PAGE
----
Tony Bianco grew up in New York City where he experienced the greats of jazz first hand - Mingus, Tony Williams, Elvin Jones - and fell in love with the music. In the early 90s he relocated to Berlin and got involved in the free scene there and playing with Alexander Von Schlippenbach, Aki Takase, Gerd Dudek and Reggie Workman. In the mid 90s he moved to London and hooked up with Paul Dunmall, Loz Speyer, Elton Dean, Dave Liebman, Paul Rutherford and many more.
For 30 years Paul has carved out a reputation for himself and is now widely recognized as one of the most uncompromising and talented reed players on the International jazz/improvised music scene. Whether playing in Small or large groups, his musical sensitivity and imagination, combined with a powerful sound, make him one of the most distinctive improvisers playing today. He has performed with Alice Coltrane, Johnny Guitar Watson, Danny Thompson, LJCO, Mujician, Henry Grimes/Andrew Cyrille and a duo with Chris Corsano.
Alan Skidmore plays soprano and tenor saxophones, flutes and drums. He is the son of saxophonist Jimmy Skidmore, who gave him a discarded tenor that Alan ignored until he was about 15. At that time he decided to teach himself to play. Skidmore began playing professionally in 1958, and did various commercial engagements, including tours with comedian Tony Hancock and singer Matt Monro and five years in the house band at London’s Talk Of The Town nightclub. In 1961 he made the first of many appearances on BBC Radio’s Jazz Club, and also fell under the spell of his idol, John Coltrane. In the following years Skidmore worked with numerous important and/or successful bands, including Eric Delaney, where he replaced his father when Jimmy decided to leave (in 1963), Alexis Korner (1964), John Mayall’s Bluesbreakers (1964), Ronnie Scott (1965), Georgie Fame And The Blue Flames (1970), Mike Westbrook (1970-71), Mike Gibbs (1970-71), and Chris McGregor’s Brotherhood Of Breath (1971). In 1969, he formed his own quintet (Kenny Wheeler, Tony Oxley, John Taylor and Harry Miller), with which he won the best soloist and best band awards at the Montreux International Jazz Festival and gained a scholarship to Berklee College Of Music, although he did not take this up. In 1973, he co-founded S.O.S., probably the first all-saxophone band, with Mike Osborne and John Surman. He has subsequently formed various small groups of his own, including El Skid (co-led with Elton Dean), SOH (with Ali Haurand and Tony Oxley), and Tenor Tonic (with Paul Dunmall, Paul Rogers and Tony Levin), and has worked with the George Gruntz Concert Band, the Elvin Jones Jazz Machine, the Charlie Watts Orchestra, Stan Tracey, Mose Allison, Van Morrison, Georgie Fame again, and with the West German Radio Band.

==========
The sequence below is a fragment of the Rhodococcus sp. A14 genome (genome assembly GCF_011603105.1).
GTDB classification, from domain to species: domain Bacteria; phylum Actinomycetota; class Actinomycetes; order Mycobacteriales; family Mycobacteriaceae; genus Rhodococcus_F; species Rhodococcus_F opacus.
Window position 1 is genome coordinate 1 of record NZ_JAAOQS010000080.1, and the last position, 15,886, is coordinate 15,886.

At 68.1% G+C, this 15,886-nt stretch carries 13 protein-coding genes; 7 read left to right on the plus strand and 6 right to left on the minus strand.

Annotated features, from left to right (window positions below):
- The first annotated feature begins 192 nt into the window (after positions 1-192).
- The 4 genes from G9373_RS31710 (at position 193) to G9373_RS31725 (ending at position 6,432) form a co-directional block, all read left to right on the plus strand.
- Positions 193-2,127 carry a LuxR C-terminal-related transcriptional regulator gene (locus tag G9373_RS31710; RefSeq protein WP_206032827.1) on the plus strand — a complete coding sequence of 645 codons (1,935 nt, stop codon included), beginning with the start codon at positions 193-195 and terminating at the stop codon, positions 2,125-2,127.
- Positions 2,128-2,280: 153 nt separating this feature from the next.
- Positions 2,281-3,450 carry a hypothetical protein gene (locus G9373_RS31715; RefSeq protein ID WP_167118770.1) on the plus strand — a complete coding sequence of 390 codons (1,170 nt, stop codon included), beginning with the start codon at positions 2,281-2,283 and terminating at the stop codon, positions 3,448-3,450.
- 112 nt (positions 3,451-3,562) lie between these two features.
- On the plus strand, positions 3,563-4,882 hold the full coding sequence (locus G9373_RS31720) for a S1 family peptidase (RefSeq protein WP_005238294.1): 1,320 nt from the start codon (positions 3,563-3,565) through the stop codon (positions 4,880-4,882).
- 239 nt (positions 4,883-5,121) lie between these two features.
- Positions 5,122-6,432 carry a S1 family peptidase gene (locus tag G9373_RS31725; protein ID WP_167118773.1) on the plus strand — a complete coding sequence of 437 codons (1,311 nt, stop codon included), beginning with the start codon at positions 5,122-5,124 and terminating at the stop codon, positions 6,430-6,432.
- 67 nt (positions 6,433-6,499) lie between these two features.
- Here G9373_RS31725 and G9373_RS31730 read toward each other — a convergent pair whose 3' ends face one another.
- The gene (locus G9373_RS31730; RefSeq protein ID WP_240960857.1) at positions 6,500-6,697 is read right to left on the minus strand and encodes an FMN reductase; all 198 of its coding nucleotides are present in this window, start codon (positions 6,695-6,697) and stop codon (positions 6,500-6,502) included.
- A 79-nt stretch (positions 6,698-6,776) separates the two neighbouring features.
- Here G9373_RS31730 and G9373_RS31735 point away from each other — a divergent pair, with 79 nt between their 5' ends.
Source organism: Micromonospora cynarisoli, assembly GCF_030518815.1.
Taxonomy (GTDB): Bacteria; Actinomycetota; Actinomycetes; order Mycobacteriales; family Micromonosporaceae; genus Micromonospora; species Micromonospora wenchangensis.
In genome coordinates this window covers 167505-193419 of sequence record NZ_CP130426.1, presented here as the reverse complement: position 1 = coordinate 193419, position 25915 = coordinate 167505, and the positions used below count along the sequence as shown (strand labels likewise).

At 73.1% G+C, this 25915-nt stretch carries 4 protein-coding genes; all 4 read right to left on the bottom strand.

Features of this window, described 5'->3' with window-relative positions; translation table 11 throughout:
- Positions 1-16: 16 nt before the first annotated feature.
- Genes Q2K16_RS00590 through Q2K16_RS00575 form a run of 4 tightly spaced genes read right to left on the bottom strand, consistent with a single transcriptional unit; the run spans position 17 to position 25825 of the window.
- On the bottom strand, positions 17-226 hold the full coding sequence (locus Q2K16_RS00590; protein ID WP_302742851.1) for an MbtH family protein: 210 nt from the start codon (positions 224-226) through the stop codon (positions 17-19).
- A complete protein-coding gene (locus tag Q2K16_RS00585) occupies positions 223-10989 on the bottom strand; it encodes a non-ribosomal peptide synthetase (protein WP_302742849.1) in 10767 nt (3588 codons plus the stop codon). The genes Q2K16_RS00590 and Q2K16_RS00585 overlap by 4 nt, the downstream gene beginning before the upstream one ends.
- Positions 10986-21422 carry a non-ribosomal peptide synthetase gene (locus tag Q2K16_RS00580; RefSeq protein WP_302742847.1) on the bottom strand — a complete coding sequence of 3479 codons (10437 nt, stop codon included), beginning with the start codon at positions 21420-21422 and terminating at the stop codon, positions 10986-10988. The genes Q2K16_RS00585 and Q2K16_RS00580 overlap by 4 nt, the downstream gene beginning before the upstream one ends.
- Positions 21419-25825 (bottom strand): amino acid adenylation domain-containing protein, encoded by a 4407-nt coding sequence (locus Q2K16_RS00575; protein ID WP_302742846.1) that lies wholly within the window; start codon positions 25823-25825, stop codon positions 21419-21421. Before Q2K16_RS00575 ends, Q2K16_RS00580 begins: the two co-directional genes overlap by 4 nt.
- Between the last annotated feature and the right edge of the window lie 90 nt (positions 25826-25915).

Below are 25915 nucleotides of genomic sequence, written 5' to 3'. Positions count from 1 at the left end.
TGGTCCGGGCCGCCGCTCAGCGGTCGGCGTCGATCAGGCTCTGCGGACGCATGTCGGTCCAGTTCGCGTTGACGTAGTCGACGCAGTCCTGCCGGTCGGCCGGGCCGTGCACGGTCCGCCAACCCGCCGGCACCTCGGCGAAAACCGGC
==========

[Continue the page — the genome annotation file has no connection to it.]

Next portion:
Unquestionably one of the best jazz saxophonists Britain has ever produced.
Having been gifted Eric Dolphy's instrument by his mother after his untimely passing, Coltrane began playing flute publicly in 1966 during the tour his quintet undertook in Japan. Expression, the last album issued during his lifetime contained the 16 minute piece To Be in which he and Pharoah Sanders both use flutes exclusively. During this period Coltrane also began to use multiple percussionists and drummers to create a constant ebb and flow of rhythm and percussive colour to his ever increasing palate of sound. This trio of two percussion and flute pays homage to that sound world.
My relationship with John Coltrane’s music began in 1974 when I arrived at university. The guy in the next flat told me he was an insomniac and that I had better get used to him being up all night playing jazz. He also recommended albums to me; one of which was Coltrane’s ‘More Lasting Than Bronze’ which I immediately went out and bought. That was my first Coltrane purchase and it made me want to get my hands on more Coltrane. Problem is, I have always been an obsessive collector. My first two jobs were in the West End in London, well within striking distance of all the record shops in Shaftesbury Avenue and Charing Cross Road. Early on, I bought a copy of Brian Davis’ Coltrane discography and I spent 8 years of lunchtimes in all those wonderful shops ticking off entries in the book. The second job also required me to work in Paris a lot and so I acquired every single French ABC-Impulse Coltrane re-release. My next career move saw me in a job that took me all over the world and the first thing I did when I checked into my hotel was to grab Yellow Pages and work out where all the record shops were. My aim all those years ago was to acquire every single note that Coltrane had played and that had been captured on tape. According to the ‘John Coltrane Reference’, I know I have achieved that goal. But they keep finding more stuff! I still buy every re-release, poorly recorded live recording, re-issues, remasters, box sets, mono versions, 180g vinyl re-issues. I have a few hundred vinyl albums and about 500 CDs. Oh, and just about every Coltrane tribute album ever recorded – about another hundred CDs. I even named my first cat ‘Coltrane’! (John Thurlow is the author of the upcoming Harry Beckett biography JOY UNLIMITED: the sound of Harry Beckett)